Andy Marks The Crossing Final Day

Last Instalment of Andy Marks’ epic adventure, including some top tips.

Day 3

We woke up on the third and final day to a few spots of rain in the air. However by the time we’d eaten our porridge and arrived at the start line at 7:10 the rain had stopped and the sun was out.

We were told it was 15km to the first water station and then another 17.5km to the lunch stop. I queried why the lunch stop was only 20 miles into a 60mile day but was told it was what it was. We set off and found the first water station at 15miles and the lunch stop at about 33miles… They’d got their units mixed up, not a problem for me as I’d carried enough water anyway, but I know a few other people came up short and struggled as a result.

It was hard going from the start, mostly off road with steep climbs and fast technical descents on single track through the trees. A fantastic mornings riding but I was starting to struggle by late morning so didn’t enjoy what should have been some of the best bits as much as I could have. I wasn’t the only one, there were some big crashes brought about by people being tired, not concentrating and making mistakes. I spun out on a root going UPHILL, didn’t get my foot down in time and toppled into a barbed wire fence. Fortunately I managed to catch the fence post and avoid the worst of the barbed wire, so carried on. Others weren’t as lucky, there where people at the lunch stop with ice packs but they had got this far and weren’t going to stop.

I came across 2 lads about 10 miles from the lunch stop with a broken chain and absolutely no idea how to fix it. I stopped and helped but, as with the puncture on the first day, I couldn’t believe people come on this sort of trip without even a basic idea of how to maintain their own bikes. We got it sorted but it had seen better days. I was quite relieved when they arrived at the lunch stop later and took the bike to the mechanic station to look at it.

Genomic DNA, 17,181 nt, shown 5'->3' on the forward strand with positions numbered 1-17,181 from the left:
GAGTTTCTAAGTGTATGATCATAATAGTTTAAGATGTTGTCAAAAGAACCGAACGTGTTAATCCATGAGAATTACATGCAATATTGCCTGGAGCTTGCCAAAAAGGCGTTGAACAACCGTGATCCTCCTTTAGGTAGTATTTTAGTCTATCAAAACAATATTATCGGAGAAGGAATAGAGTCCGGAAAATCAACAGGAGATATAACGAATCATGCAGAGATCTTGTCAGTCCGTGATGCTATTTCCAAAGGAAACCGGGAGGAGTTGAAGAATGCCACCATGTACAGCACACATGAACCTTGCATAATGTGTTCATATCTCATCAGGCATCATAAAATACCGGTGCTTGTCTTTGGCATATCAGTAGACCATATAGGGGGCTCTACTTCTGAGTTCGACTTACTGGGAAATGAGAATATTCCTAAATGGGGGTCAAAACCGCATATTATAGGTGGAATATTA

By late morning I was starting to look at my watch and for the first time all weekend I was concerned by the cut off times. We were supposed to be in Scarborough by 4pm and I was beginning to push it a bit – I hadn’t come this far to get a DNF (did not finish). Upon arriving at the lunch stop I realised how many people where still behind me and was then informed 4pm was a target time and not a strict cut off – panic over.

 

Once again we came out of the lunch stop and started climbing. Surely it can’t be far to Scarborough now? A marshal on the side of the trail told me this was the last big climb – she lied. There where at least 2 more after that. More fantastic riding over the rolling hills, very similar to the South Downs Way now, some of the views could easily have been in Sussex.

We finally descended down through the town and onto the seafront at Scarborough, across the finish line at about 3:30 – so I’d have been alright even if it was a 4pm cut off. Today we’d done 63miles and 6100ft of climbing. I saw a lot of people at the finish line that I’d ridden with at various points over the weekend, it was nice to see how they had all got on and see that they had finished. We took the compulsory photos by the sea, had an ice cream and headed off to our hotel where a hot shower and sauna awaited.  While sat down having dinner in the evening we talked about maybe going out and riding the Dalby Forest trail centre the following day. It was on the way and we reckoned we could manage an hour there before carrying on home.